Harald Fricke

  • Ueli Etter

    Ueli Etter’s work seems to inhabit a zone between Minimalism and decoration. For his recent show, Etter gave the already small space an even more hermetic atmosphere, painting the walls of the gallery light beige, covering the windows, and installing halogen bulbs—causing it to resemble one of the six large drawings and watercolors on display. Addressing the theme “On a Clear Day” (in another show Etter displayed large-format silkscreen prints with the title “You Can See Forever”), the show focused on interiors drawn from memory—images that are as empty and repetitive as they are transcendent.

  • “NowHere”

    The Louisiana Museum in Humlebaek, just twenty miles north of Copenhagen, is a uniquely Danish combination of art collection and leisure park. Founded in 1958 by industrialist Knud W. Jensen, it is meant to serve as both a semiurban nature retreat and a center for classic Modernism. Every year 600,000 stroll the garden at the Louisiana and take in its 10,000-plus square meters of holdings, including works by Francis Bacon, Alexander Calder, Pablo Picasso, Andy Warhol, and Jean Dubuffet and accessible outdoor sculptures by Max Ernst and Henry Moore—and all this with a seaside view. It is this

  • New York, Chicago, San Francisco, Venice, Turin, Paris, Cologne, Berlin, Stockholm, Liverpool, London, Brisbane

    This fall, Dada finally gets its due as a stateside movement. Curated by Dada scholar Francis M. Naumann with staffer Beth Venn, the WHITNEY’s show will include Duchamp’s Bride Stripped Bare. . . , as well as more than 200 objects by American and European artists associated with the movement on this side of the Atlantic. Along with the usual suspects—Francis Picabia, Man Ray, and, lately, Florine Stettheimer—you’ll also get to see works like Baroness Elsa von Freytag-Loringhoven’s Portrait of Marcel Duchamp (feathers and a champagne glass) and a partial

  • “4th International Instanbul Biennial”

    A number of worlds overlap in Istanbul; these include Islamic fundamentalism, Eastern stock exchange, and Western capitalism. With only a half-dozen galleries in the center of town that tend to be dominated by a belated expressionism, the Istanbul Biennial represents an attempt to link up with the Western art market. Artists participating in the Biennial were thus given the opportunity to respond to an interweaving of disparate elements. But Maria Eichhorn’s billboard emblazoned with posters for alternative political parties, gay and lesbian initiatives, and other related groups—which was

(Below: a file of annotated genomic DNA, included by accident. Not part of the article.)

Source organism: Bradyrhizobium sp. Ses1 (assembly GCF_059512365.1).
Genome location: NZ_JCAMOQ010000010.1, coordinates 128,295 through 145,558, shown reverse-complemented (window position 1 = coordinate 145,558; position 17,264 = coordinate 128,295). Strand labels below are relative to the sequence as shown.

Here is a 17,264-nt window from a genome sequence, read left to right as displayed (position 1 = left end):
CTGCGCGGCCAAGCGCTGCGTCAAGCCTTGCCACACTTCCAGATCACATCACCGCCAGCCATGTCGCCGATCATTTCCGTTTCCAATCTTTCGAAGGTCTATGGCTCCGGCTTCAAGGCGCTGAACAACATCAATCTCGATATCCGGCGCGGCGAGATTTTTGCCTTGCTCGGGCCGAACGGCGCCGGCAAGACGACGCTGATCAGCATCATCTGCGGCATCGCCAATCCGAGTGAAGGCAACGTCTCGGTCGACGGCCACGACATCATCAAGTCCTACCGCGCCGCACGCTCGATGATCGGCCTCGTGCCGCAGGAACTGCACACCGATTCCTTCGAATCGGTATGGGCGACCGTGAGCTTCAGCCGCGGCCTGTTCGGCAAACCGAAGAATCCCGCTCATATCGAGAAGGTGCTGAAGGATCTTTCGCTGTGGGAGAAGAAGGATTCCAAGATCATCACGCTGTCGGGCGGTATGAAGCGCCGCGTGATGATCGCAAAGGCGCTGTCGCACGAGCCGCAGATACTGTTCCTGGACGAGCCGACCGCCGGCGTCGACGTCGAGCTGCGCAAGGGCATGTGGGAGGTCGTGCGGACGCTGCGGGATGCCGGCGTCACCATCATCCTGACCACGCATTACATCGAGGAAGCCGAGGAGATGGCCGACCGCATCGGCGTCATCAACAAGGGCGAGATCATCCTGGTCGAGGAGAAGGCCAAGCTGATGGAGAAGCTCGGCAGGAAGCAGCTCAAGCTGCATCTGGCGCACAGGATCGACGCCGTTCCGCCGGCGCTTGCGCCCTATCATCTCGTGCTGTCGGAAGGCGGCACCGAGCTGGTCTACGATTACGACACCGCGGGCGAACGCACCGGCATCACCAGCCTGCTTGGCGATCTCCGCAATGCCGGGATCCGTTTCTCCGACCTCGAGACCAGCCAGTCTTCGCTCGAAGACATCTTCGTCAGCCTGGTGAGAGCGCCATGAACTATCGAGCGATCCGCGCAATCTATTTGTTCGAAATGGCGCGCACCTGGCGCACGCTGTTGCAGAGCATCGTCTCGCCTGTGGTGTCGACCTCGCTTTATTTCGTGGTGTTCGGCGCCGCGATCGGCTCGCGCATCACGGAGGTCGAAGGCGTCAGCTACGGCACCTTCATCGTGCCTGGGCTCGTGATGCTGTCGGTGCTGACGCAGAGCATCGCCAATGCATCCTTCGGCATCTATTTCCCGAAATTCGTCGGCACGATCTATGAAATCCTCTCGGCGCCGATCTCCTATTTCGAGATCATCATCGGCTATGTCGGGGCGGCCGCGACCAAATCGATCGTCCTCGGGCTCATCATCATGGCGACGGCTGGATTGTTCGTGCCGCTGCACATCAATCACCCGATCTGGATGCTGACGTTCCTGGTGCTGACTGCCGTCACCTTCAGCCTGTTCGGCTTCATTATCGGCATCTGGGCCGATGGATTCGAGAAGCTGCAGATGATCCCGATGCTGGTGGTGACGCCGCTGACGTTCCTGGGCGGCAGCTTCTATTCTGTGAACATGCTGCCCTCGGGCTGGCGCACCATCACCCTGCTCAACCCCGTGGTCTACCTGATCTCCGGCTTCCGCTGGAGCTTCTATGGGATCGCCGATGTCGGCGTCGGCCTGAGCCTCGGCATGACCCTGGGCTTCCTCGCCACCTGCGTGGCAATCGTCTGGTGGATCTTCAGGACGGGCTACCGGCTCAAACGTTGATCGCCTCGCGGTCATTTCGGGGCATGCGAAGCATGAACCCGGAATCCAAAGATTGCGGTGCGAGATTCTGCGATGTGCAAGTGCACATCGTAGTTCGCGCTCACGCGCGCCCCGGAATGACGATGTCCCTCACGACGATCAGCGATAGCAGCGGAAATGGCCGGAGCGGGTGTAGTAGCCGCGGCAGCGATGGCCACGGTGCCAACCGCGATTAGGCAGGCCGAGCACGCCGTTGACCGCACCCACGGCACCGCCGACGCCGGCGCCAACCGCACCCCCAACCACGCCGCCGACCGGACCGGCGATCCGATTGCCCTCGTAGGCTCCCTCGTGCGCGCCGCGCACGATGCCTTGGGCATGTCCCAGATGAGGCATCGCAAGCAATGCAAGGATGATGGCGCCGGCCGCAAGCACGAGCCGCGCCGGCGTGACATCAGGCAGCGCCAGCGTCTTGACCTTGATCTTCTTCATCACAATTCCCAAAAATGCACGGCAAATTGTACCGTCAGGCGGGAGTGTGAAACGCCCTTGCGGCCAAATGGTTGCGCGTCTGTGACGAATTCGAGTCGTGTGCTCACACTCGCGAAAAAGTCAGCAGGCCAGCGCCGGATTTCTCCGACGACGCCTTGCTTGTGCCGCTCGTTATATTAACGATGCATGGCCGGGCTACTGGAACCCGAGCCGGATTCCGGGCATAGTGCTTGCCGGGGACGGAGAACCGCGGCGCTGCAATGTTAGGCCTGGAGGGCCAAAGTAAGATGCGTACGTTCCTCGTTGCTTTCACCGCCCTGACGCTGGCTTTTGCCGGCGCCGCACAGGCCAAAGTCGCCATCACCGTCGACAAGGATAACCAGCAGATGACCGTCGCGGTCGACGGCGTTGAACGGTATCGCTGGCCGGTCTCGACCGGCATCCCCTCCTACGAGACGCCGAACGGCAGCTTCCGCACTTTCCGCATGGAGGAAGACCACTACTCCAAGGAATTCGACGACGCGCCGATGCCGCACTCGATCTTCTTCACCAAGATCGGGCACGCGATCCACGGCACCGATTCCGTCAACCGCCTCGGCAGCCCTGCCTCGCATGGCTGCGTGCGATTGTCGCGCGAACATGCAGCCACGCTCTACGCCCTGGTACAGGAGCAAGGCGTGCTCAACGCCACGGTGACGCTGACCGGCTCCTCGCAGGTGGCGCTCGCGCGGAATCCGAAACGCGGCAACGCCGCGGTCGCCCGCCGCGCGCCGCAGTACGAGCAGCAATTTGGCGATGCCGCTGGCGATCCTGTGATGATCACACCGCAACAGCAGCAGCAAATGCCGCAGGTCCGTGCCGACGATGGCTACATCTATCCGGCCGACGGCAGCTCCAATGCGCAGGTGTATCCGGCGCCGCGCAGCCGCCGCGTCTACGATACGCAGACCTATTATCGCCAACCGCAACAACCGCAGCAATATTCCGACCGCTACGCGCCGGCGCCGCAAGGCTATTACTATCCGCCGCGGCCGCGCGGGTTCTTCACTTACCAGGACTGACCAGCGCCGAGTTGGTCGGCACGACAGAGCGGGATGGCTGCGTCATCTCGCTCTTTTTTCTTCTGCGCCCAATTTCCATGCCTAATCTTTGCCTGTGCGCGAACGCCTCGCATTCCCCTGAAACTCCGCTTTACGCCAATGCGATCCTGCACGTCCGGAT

• Daniel Richter

    Discussions of German painting are inevitably problematic, since painters like Georg Baselitz and Markus Lapertz can lay as much claim to a position founded in the history of art as can their critics—artists such as Albert Oehlen and Martin Kippenberger. At any rate, each generation is faced with the same set of doubts: Is painting simply a medium of artistic expression, or can it actually engage in a debate with the history of art? It’s especially difficult to find the right criteria with which to judge Daniel Richter’s work. This Hamburg-based artist is inspired as much by mainstream popular

  • “Auftrag: Kunst”

    After reunification, even the old image-icons of the GDR (East Germany) were taken down. From the objects that decorated the waiting room at the party’s headquarters to the 10,000 paintings commissioned by the SED (United Socialist Party of Germany), memorabilia disappeared from factories, administrative offices, and organizations intended to serve the people. These works were placed in a former bank vault on the Leipziger Straße in Berlin, not far from Potsdamer Place. Put into storage it was taken out only to be stored at another site.

    All of this caused a major scandal. The media, artists,

  • Nedko Solakov

    Nedko Solakov’s installation Mr. Curator, please . . . , 1995, is the third in a series that this Bulgarian artist has devoted to the examination of the ways in which the apparatus of the museum exhibit foregrounds certain aspects of our culture and our institutions. Mr. Curator, please . . . reflects on the practice of collecting by drawing from the museum’s own holdings. The exhibition space, a chapel in Künstlerhaus Bethanien, was ideally suited to the artist’s desire to work against the grain of the art works it “collected.” The course Solakov laid out for us in the darkened chapel ended

  • Stephan Jung

    Stephan Jung’s recent exhibition seemed to encapsulate the paradoxes of German reunification. On the one hand, the gallery Eigen + Art is known in New York and Paris as a locus for underground art in what was formerly East Germany; on the other hand, it presents the work of Jung, a student of Joseph Kosuth, who initially seems more interested in conceptual issues than in making politically motivated work. Where the East German artists are concentrating more and more on video, Jung opts for a simple family scene that is not only in the tradition of realist painting but also monumental. Surrounded

  • Johannes Kahrs

    A telephone card based on Johannes Kahrs’ painting HIT, 1994, is being issued to commemorate his receipt of the International Schlumberger Award for Art. Ironically, this work is the realistic portrait of a woman who faces the viewer with closed eyes, her hands held against her ears as if to block out noise, she looks as if she is pressing her face against a pane of glass.

    In most of his works, he uses photographs from newspapers as models from which he creates large easel paintings, which have a stylistic affinity to the work of Gerhard Richter. His backgrounds disappear into a field of cloudy